Python is a multi-domain, interpreted programming language. It is a widely used general-purpose, high-level programming language. It is often used as a scripting language because of its forgiving syntax and compatibility with a wide variety of different eco-systems. Its flexible syntax enables developers to write short scripts while at the same time being able to use object-oriented concepts to develop very large projects.
This course follows a task-based approach to help you create beautiful and very effective GUIs with the least amount of code necessary. This course uses the simplest programming style, using the fewest lines of code to create a GUI in Python, and then advances to using object-oriented programming in later sections. If you are new to object-oriented programming (OOP), this video course will teach you how to take advantage of the OOP coding style in the context of creating GUIs written in Python.
Throughout this course, you will develop an entire GUI application, building features into it and connecting the GUI to a database. In the later sections, you will explore additional Python GUI frameworks using best practices. You will also learn how to use threading to ensure your GUI doesn't go unresponsive.
By the end of the course, you will be an expert in Python GUI programming and will be able to develop a common set of GUI applications.
About the Author
Burkhard A. Meier has more than 15 years' of professional experience working in the software industry as a software tester and developer, specializing in software test automation development, execution, and analysis. He has a very strong background in SQL relational database administration, the development of stored procedures, and debugging code. While he is experienced in Visual Studio .NET C#, Visual Test, TestComplete, and other testing languages (such as C/C++), the author's main focus over the past two years has been on developing test automation written in Python 3 to test the leading edge of FLIR ONE infrared cameras for iPhone and Android smart phones as well as handheld tablets. Being highly appreciative of art, beauty, and programming, the author developed GUIs in C# and Python to streamline everyday test automation tasks, enabling these automated tests to run unattended for weeks, collecting very useful data to be analyzed, automatically plotted into graphs, and e-mailed to upper management upon completion of nightly automated test runs. His previous jobs include working as a senior test automation engineer and designer for InfoGenesis (now Agilysys), QAD, InTouch Health, and presently, FLIR Systems.
Python is a very powerful programming language. So powerful that we can build a GUI in only a few lines of code. Let's see how.
The aim of this video is to add a label widget to our GUI.
Let's add more features to our GUI, namely buttons and text boxes.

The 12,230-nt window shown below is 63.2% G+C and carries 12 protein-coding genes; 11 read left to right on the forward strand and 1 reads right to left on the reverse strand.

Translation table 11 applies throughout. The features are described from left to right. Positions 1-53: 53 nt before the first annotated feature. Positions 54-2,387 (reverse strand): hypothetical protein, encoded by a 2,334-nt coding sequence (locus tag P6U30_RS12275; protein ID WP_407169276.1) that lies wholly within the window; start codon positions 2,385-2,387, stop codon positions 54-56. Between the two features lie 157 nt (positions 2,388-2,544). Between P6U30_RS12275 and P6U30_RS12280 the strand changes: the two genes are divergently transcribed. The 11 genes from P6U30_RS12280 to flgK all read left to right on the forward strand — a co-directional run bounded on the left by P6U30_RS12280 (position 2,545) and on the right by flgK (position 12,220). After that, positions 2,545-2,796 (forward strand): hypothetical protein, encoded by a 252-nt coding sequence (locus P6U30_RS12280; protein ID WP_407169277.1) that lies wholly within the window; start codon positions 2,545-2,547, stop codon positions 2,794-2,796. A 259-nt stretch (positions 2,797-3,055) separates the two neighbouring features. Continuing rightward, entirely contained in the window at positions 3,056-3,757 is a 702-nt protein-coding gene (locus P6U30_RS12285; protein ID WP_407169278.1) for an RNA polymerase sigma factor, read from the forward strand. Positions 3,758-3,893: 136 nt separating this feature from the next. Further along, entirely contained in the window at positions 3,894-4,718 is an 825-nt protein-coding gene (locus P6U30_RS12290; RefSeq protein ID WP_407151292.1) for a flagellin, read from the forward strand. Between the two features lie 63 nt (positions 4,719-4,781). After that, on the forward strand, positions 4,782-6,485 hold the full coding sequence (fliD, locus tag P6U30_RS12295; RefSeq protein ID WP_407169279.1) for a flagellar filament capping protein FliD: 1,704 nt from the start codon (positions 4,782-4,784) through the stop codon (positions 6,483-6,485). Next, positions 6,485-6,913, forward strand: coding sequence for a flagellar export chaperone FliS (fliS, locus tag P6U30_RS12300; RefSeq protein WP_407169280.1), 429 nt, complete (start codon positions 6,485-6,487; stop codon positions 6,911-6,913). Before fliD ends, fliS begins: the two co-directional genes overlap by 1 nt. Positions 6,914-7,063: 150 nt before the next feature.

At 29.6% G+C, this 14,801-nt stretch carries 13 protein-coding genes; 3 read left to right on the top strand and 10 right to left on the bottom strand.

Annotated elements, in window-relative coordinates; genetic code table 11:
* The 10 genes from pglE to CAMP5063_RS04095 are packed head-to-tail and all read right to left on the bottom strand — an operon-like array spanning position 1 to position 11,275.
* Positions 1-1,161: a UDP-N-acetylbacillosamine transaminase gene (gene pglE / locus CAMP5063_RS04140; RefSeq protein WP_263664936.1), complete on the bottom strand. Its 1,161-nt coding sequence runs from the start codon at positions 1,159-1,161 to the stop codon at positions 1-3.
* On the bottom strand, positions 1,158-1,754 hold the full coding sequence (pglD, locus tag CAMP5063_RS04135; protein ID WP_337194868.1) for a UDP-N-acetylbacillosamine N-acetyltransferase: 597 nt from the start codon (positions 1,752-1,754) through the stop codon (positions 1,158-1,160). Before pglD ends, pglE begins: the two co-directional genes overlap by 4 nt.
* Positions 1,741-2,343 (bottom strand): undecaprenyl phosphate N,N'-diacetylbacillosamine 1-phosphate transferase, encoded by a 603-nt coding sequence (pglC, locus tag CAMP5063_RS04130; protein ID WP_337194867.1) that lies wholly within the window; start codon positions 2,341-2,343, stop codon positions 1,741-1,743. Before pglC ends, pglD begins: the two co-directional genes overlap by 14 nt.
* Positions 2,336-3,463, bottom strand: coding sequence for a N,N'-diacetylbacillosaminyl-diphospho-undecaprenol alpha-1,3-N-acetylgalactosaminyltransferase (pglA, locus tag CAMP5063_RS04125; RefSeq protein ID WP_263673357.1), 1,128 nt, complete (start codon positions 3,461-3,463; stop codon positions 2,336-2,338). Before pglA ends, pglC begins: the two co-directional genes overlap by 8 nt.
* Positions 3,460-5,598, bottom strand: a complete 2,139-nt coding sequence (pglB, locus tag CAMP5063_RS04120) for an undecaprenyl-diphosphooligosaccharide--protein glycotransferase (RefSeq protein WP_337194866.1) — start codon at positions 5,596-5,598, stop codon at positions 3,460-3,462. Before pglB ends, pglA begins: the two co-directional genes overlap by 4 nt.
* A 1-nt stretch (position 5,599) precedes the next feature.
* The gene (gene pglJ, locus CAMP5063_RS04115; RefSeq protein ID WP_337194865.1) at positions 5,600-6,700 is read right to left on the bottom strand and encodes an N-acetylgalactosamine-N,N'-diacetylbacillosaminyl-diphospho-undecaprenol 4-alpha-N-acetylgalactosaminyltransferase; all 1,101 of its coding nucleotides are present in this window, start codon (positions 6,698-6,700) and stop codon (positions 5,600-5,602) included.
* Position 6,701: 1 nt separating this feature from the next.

While our GUI is nicely improving, it would be more convenient to add a little functionality to our widgets.
The aim of this video is to add more functionality to our GUI.
Copy-pasting code from the previous videos and making local changes to it is cumbersome. We'll restructure our code to make it less redundant.
The Label Frame widget allows us to design our GUI in an organized fashion. By using Label Frame widgets, we get much more control over our GUI design. Let's have a look.
The aim of this video is to improve the visual aspects of our GUI.
Using tkinter, this dynamic capability creates both an advantage and a little bit of a challenge, because sometimes our GUI dynamically expands when we would prefer it rather not to be so dynamic.
The dynamic behavior of Python and its GUI modules can create a little bit of a challenge to really get our GUI looking the way we want. We will see how to embed frames within frames to get more control of our layout.
The aim of this video is to explore all there is to know about menu bars.
In order to organize our expanding GUI, we need to create tabs. Let's see how.
The grid layout manager is one of the most useful layout tools at our disposal. We have already used it in many videos because it is just so powerful.
A message box is a pop-up window that gives feedback to the user. It can be informational, hinting at potential problems, and even catastrophic errors. Let's see the difference between each of them.
We might customize our message boxes and reuse them in several of our GUIs. This video will take us through creating a small reusable component, which we can then import into different Python GUIs.
This video takes us through customizing our GUI.
The aim of this video is to create Spinbox widgets and to control the appearance of our Spinbox widgets.
This video will take us through adding more useful functionality to our GUI.
We'll learn how to save data from the tkinter GUI into variables so that we can use that data. After that, we'll see how to capture data from a widget.
Global variables can be very useful when programming small applications. They can help to make the data available across methods and functions within the same Python module. Let's check how to do it.
Once our code gets larger, we need to advance to coding in OOP. This is because OOP gives us great flexibility in organizing our code. Once we use classes, we no longer have to physically place code above the code that calls it.
The aim of this video is to create reusable components so that we don't have to copy-paste the code right from scratch.
The Matplotlib Python Module enables us to create visual charts using Python 3.
The aim of this video is to download Python modules that we need for creating Matplotlib charts.
We can create charts from only a few lines of Python code. Let's find out how.
So far, we have used the default Matplotlib GUI. Now let's find out how to create some tkinter GUIs using Matplotlib.
Once we start plotting more than one line of data points, things might become a little bit unclear. By adding a legend to our graphs, we can easily understand a complicated chart.
Hard-coding the scaling of how values are visually represented is not advisable since we'll often plot charts from very large databases. Let's improve our code from the previous video to tackle this.